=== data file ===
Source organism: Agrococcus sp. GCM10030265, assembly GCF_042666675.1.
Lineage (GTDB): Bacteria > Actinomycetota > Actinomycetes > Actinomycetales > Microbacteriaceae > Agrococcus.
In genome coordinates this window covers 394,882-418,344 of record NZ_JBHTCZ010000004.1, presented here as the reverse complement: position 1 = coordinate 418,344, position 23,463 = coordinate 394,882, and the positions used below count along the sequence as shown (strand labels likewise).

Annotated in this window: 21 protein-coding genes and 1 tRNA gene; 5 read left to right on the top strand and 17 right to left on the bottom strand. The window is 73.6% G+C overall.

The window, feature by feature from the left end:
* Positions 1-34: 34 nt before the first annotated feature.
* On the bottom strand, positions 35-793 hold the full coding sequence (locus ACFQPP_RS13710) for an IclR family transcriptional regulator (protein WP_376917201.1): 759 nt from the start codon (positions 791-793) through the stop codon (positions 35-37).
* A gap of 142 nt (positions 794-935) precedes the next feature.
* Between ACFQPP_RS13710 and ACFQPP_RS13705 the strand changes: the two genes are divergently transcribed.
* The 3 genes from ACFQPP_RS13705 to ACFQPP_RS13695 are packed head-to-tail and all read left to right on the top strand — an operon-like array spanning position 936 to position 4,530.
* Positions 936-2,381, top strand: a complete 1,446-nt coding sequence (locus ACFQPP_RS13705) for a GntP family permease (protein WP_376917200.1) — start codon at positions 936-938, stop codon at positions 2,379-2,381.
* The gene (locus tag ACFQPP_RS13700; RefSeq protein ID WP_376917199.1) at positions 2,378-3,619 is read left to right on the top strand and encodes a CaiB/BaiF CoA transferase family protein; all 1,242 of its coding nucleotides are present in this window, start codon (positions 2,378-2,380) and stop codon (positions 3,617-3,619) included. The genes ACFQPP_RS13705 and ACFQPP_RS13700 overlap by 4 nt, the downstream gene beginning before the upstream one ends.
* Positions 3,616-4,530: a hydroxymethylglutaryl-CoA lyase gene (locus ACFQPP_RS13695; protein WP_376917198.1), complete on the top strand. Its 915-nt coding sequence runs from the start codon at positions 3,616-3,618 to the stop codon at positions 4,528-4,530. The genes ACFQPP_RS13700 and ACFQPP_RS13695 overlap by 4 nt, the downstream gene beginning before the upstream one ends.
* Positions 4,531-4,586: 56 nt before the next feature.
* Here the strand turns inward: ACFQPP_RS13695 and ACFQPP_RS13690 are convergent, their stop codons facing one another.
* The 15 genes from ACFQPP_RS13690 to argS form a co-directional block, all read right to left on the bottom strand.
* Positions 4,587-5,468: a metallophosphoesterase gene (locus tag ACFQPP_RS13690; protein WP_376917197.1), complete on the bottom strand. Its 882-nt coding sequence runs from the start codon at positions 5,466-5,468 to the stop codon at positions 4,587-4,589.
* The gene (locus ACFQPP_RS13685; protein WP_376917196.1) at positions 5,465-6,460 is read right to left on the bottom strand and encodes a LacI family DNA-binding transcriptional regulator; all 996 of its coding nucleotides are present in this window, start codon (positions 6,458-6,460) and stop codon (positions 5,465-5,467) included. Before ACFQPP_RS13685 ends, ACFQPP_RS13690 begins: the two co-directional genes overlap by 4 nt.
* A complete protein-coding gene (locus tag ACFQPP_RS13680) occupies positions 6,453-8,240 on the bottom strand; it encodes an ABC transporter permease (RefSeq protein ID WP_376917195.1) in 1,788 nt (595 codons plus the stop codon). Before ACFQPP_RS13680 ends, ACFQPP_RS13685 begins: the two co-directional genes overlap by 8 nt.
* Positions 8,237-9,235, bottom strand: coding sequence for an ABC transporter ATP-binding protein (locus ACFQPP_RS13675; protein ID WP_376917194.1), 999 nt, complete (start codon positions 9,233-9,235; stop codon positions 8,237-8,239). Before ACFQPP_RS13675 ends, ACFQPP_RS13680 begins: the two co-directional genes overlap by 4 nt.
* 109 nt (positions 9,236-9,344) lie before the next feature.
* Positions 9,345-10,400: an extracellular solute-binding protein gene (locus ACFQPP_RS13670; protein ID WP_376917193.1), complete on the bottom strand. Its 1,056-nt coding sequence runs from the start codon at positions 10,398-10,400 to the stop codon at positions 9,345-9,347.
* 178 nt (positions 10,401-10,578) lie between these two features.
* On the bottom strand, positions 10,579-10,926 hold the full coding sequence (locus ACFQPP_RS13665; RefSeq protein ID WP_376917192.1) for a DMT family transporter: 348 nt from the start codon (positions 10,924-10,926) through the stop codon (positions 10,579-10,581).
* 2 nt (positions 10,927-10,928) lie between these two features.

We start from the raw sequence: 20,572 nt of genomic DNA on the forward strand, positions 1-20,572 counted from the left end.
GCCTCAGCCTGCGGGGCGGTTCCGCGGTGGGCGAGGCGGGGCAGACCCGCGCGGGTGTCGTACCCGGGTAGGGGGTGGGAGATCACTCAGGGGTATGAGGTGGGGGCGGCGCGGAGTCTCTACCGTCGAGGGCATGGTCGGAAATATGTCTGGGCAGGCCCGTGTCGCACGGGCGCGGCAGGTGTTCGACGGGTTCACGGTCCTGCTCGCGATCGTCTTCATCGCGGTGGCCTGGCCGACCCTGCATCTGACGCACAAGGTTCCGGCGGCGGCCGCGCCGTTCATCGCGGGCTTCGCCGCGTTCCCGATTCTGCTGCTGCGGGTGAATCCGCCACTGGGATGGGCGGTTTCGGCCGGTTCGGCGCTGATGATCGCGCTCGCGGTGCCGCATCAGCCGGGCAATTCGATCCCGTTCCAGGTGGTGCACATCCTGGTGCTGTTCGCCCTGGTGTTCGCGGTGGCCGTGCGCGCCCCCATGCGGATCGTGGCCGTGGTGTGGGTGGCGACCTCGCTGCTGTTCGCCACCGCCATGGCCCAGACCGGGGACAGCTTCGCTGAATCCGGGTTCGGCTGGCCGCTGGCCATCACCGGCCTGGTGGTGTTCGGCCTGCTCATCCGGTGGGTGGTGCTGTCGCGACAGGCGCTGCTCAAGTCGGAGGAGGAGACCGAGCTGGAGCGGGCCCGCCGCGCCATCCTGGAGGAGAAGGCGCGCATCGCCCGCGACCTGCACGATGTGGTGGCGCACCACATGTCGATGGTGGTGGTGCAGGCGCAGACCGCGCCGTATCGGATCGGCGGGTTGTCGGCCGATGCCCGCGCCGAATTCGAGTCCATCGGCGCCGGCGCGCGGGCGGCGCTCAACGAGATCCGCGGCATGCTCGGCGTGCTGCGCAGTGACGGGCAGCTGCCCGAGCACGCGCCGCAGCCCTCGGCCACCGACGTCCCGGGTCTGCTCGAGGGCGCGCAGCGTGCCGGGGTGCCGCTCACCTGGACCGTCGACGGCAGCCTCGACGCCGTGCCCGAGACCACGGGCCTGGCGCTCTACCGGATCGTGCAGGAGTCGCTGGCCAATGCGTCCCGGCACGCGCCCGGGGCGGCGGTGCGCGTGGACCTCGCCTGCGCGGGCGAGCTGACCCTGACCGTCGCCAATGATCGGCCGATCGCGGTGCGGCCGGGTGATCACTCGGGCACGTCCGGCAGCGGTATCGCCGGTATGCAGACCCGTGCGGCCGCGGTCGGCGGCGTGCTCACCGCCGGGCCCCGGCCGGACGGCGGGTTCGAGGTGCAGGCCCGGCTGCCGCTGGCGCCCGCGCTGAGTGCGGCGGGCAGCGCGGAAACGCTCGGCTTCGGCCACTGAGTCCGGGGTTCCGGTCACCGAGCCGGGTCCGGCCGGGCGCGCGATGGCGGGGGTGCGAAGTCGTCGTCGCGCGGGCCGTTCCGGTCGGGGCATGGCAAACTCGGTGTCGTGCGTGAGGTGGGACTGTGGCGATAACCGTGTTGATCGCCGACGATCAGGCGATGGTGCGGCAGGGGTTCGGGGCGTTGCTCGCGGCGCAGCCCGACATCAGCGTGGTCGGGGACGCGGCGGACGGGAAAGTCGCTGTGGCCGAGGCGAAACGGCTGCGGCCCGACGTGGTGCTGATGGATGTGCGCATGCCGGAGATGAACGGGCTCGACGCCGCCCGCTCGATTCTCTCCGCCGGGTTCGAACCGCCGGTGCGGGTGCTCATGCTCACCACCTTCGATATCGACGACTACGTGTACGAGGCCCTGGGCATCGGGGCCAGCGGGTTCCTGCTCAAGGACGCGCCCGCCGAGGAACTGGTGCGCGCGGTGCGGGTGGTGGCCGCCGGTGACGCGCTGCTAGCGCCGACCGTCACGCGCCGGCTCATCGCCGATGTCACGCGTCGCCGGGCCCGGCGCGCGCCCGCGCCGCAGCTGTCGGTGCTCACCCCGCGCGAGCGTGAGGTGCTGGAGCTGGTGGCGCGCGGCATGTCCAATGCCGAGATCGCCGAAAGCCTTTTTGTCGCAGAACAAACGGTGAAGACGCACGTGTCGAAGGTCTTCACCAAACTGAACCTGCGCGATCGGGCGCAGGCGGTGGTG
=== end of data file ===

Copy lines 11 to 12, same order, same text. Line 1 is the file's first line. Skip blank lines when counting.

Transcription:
* Positions 936-2,381, top strand: a complete 1,446-nt coding sequence (locus ACFQPP_RS13705) for a GntP family permease (protein WP_376917200.1) — start codon at positions 936-938, stop codon at positions 2,379-2,381.
* The gene (locus tag ACFQPP_RS13700; RefSeq protein ID WP_376917199.1) at positions 2,378-3,619 is read left to right on the top strand and encodes a CaiB/BaiF CoA transferase family protein; all 1,242 of its coding nucleotides are present in this window, start codon (positions 2,378-2,380) and stop codon (positions 3,617-3,619) included. The genes ACFQPP_RS13705 and ACFQPP_RS13700 overlap by 4 nt, the downstream gene beginning before the upstream one ends.